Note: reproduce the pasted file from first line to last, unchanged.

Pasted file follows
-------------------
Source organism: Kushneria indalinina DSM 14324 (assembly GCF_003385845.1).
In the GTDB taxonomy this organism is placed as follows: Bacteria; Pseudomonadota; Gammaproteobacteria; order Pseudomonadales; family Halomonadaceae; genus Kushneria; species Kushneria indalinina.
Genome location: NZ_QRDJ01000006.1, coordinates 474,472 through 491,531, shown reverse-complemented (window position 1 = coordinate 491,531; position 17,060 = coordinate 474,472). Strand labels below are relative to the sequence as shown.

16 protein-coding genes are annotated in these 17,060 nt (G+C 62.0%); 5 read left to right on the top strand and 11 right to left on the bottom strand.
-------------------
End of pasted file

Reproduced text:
Source organism: Kushneria indalinina DSM 14324 (assembly GCF_003385845.1).
In the GTDB taxonomy this organism is placed as follows: Bacteria; Pseudomonadota; Gammaproteobacteria; order Pseudomonadales; family Halomonadaceae; genus Kushneria; species Kushneria indalinina.
Genome location: NZ_QRDJ01000006.1, coordinates 474,472 through 491,531, shown reverse-complemented (window position 1 = coordinate 491,531; position 17,060 = coordinate 474,472). Strand labels below are relative to the sequence as shown.

16 protein-coding genes are annotated in these 17,060 nt (G+C 62.0%); 5 read left to right on the top strand and 11 right to left on the bottom strand.